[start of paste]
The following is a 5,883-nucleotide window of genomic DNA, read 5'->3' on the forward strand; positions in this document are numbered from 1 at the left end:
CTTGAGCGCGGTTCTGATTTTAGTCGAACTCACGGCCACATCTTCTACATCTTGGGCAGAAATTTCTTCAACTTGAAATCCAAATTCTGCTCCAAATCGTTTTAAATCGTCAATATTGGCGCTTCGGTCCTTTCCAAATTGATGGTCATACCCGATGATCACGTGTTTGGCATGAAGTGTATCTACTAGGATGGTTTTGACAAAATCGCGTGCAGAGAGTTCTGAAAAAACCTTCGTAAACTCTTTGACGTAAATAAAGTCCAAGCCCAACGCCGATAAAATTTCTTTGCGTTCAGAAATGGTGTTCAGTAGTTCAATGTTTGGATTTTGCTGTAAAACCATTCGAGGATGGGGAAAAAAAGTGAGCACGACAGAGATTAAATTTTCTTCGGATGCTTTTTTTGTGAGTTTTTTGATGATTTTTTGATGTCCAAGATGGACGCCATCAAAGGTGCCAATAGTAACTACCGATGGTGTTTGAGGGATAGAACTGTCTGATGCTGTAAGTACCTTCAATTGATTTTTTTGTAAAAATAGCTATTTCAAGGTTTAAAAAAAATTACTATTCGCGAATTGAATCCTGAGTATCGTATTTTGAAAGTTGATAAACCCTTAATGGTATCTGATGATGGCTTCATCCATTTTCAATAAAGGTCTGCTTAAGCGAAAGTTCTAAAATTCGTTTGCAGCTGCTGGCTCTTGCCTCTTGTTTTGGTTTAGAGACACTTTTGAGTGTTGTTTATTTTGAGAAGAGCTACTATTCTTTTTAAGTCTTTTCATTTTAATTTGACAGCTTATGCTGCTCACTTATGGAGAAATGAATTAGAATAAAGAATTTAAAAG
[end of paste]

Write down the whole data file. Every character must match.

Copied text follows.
The following is a 5,883-nucleotide window of genomic DNA, read 5'->3' on the forward strand; positions in this document are numbered from 1 at the left end:
CTTGAGCGCGGTTCTGATTTTAGTCGAACTCACGGCCACATCTTCTACATCTTGGGCAGAAATTTCTTCAACTTGAAATCCAAATTCTGCTCCAAATCGTTTTAAATCGTCAATATTGGCGCTTCGGTCCTTTCCAAATTGATGGTCATACCCGATGATCACGTGTTTGGCATGAAGTGTATCTACTAGGATGGTTTTGACAAAATCGCGTGCAGAGAGTTCTGAAAAAACCTTCGTAAACTCTTTGACGTAAATAAAGTCCAAGCCCAACGCCGATAAAATTTCTTTGCGTTCAGAAATGGTGTTCAGTAGTTCAATGTTTGGATTTTGCTGTAAAACCATTCGAGGATGGGGAAAAAAAGTGAGCACGACAGAGATTAAATTTTCTTCGGATGCTTTTTTTGTGAGTTTTTTGATGATTTTTTGATGTCCAAGATGGACGCCATCAAAGGTGCCAATAGTAACTACCGATGGTGTTTGAGGGATAGAACTGTCTGATGCTGTAAGTACCTTCAATTGATTTTTTTGTAAAAATAGCTATTTCAAGGTTTAAAAAAAATTACTATTCGCGAATTGAATCCTGAGTATCGTATTTTGAAAGTTGATAAACCCTTAATGGTATCTGATGATGGCTTCATCCATTTTCAATAAAGGTCTGCTTAAGCGAAAGTTCTAAAATTCGTTTGCAGCTGCTGGCTCTTGCCTCTTGTTTTGGTTTAGAGACACTTTTGAGTGTTGTTTATTTTGAGAAGAGCTACTATTCTTTTTAAGTCTTTTCATTTTAATTTGACAGCTTATGCTGCTCACTTATGGAGAAATGAATTAGAATAAAGAATTTAAAAG